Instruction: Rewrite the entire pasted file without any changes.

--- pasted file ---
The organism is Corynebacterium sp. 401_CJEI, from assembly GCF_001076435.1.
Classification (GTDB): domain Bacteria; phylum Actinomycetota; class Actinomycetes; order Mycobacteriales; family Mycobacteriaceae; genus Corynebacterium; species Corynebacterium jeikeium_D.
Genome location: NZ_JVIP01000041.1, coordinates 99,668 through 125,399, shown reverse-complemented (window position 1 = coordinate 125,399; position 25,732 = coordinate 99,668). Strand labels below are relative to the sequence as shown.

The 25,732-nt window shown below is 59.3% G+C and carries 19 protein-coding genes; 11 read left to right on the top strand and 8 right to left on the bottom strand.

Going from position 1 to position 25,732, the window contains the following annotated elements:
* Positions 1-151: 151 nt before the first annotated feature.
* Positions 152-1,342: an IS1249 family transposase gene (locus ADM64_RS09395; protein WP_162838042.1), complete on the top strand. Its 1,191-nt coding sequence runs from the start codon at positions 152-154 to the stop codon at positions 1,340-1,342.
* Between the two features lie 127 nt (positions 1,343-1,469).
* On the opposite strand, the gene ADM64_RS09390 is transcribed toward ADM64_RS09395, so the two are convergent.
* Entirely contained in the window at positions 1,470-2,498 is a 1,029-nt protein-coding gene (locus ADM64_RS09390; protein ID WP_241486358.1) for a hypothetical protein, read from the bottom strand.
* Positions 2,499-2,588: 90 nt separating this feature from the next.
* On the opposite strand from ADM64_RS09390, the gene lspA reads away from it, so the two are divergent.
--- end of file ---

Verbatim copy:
The organism is Corynebacterium sp. 401_CJEI, from assembly GCF_001076435.1.
Classification (GTDB): domain Bacteria; phylum Actinomycetota; class Actinomycetes; order Mycobacteriales; family Mycobacteriaceae; genus Corynebacterium; species Corynebacterium jeikeium_D.
Genome location: NZ_JVIP01000041.1, coordinates 99,668 through 125,399, shown reverse-complemented (window position 1 = coordinate 125,399; position 25,732 = coordinate 99,668). Strand labels below are relative to the sequence as shown.

The 25,732-nt window shown below is 59.3% G+C and carries 19 protein-coding genes; 11 read left to right on the top strand and 8 right to left on the bottom strand.

Going from position 1 to position 25,732, the window contains the following annotated elements:
* Positions 1-151: 151 nt before the first annotated feature.
* Positions 152-1,342: an IS1249 family transposase gene (locus ADM64_RS09395; protein WP_162838042.1), complete on the top strand. Its 1,191-nt coding sequence runs from the start codon at positions 152-154 to the stop codon at positions 1,340-1,342.
* Between the two features lie 127 nt (positions 1,343-1,469).
* On the opposite strand, the gene ADM64_RS09390 is transcribed toward ADM64_RS09395, so the two are convergent.
* Entirely contained in the window at positions 1,470-2,498 is a 1,029-nt protein-coding gene (locus ADM64_RS09390; protein ID WP_241486358.1) for a hypothetical protein, read from the bottom strand.
* Positions 2,499-2,588: 90 nt separating this feature from the next.
* On the opposite strand from ADM64_RS09390, the gene lspA reads away from it, so the two are divergent.